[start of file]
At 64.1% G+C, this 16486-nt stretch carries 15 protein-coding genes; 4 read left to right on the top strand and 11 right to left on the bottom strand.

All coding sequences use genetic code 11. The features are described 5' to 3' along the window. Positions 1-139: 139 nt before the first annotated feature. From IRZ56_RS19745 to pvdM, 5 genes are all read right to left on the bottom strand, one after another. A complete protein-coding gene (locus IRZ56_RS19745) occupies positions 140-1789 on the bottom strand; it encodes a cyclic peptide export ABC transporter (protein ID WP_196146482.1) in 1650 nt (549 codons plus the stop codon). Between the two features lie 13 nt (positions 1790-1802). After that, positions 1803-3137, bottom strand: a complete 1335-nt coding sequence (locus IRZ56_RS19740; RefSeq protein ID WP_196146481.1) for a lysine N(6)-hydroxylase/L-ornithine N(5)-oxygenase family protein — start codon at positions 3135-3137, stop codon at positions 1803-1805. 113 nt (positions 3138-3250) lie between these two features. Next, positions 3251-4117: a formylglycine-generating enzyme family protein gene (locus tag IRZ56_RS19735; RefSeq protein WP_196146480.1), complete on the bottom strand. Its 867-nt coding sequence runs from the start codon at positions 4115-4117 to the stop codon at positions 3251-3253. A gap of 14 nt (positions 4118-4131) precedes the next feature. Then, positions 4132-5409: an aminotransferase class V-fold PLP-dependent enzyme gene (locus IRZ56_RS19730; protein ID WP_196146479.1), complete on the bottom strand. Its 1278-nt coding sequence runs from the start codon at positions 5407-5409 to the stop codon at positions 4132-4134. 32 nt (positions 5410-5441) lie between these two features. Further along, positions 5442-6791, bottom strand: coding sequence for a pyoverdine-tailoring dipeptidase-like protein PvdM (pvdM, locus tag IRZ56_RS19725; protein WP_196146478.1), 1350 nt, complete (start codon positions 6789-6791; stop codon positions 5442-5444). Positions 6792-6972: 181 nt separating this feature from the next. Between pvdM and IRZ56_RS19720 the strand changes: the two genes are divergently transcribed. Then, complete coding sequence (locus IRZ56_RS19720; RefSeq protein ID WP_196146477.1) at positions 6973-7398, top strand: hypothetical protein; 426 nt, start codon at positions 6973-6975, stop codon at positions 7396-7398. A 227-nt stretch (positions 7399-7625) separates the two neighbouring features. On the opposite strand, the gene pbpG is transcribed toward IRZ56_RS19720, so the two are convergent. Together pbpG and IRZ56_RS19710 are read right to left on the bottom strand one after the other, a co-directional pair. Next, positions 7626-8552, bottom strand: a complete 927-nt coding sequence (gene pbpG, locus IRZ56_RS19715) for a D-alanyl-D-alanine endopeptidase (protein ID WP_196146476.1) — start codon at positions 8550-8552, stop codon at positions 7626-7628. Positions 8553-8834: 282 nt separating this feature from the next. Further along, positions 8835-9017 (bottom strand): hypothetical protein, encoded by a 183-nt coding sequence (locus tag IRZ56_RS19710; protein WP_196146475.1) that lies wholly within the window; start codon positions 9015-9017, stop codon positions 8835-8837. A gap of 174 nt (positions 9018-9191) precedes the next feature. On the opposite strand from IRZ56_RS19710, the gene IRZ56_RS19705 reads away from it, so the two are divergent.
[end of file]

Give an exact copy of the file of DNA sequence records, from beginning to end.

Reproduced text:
At 64.1% G+C, this 16486-nt stretch carries 15 protein-coding genes; 4 read left to right on the top strand and 11 right to left on the bottom strand.

All coding sequences use genetic code 11. The features are described 5' to 3' along the window. Positions 1-139: 139 nt before the first annotated feature. From IRZ56_RS19745 to pvdM, 5 genes are all read right to left on the bottom strand, one after another. A complete protein-coding gene (locus IRZ56_RS19745) occupies positions 140-1789 on the bottom strand; it encodes a cyclic peptide export ABC transporter (protein ID WP_196146482.1) in 1650 nt (549 codons plus the stop codon). Between the two features lie 13 nt (positions 1790-1802). After that, positions 1803-3137, bottom strand: a complete 1335-nt coding sequence (locus IRZ56_RS19740; RefSeq protein ID WP_196146481.1) for a lysine N(6)-hydroxylase/L-ornithine N(5)-oxygenase family protein — start codon at positions 3135-3137, stop codon at positions 1803-1805. 113 nt (positions 3138-3250) lie between these two features. Next, positions 3251-4117: a formylglycine-generating enzyme family protein gene (locus tag IRZ56_RS19735; RefSeq protein WP_196146480.1), complete on the bottom strand. Its 867-nt coding sequence runs from the start codon at positions 4115-4117 to the stop codon at positions 3251-3253. A gap of 14 nt (positions 4118-4131) precedes the next feature. Then, positions 4132-5409: an aminotransferase class V-fold PLP-dependent enzyme gene (locus IRZ56_RS19730; protein ID WP_196146479.1), complete on the bottom strand. Its 1278-nt coding sequence runs from the start codon at positions 5407-5409 to the stop codon at positions 4132-4134. 32 nt (positions 5410-5441) lie between these two features. Further along, positions 5442-6791, bottom strand: coding sequence for a pyoverdine-tailoring dipeptidase-like protein PvdM (pvdM, locus tag IRZ56_RS19725; protein WP_196146478.1), 1350 nt, complete (start codon positions 6789-6791; stop codon positions 5442-5444). Positions 6792-6972: 181 nt separating this feature from the next. Between pvdM and IRZ56_RS19720 the strand changes: the two genes are divergently transcribed. Then, complete coding sequence (locus IRZ56_RS19720; RefSeq protein ID WP_196146477.1) at positions 6973-7398, top strand: hypothetical protein; 426 nt, start codon at positions 6973-6975, stop codon at positions 7396-7398. A 227-nt stretch (positions 7399-7625) separates the two neighbouring features. On the opposite strand, the gene pbpG is transcribed toward IRZ56_RS19720, so the two are convergent. Together pbpG and IRZ56_RS19710 are read right to left on the bottom strand one after the other, a co-directional pair. Next, positions 7626-8552, bottom strand: a complete 927-nt coding sequence (gene pbpG, locus IRZ56_RS19715) for a D-alanyl-D-alanine endopeptidase (protein ID WP_196146476.1) — start codon at positions 8550-8552, stop codon at positions 7626-7628. Positions 8553-8834: 282 nt separating this feature from the next. Further along, positions 8835-9017 (bottom strand): hypothetical protein, encoded by a 183-nt coding sequence (locus tag IRZ56_RS19710; protein WP_196146475.1) that lies wholly within the window; start codon positions 9015-9017, stop codon positions 8835-8837. A gap of 174 nt (positions 9018-9191) precedes the next feature. On the opposite strand from IRZ56_RS19710, the gene IRZ56_RS19705 reads away from it, so the two are divergent.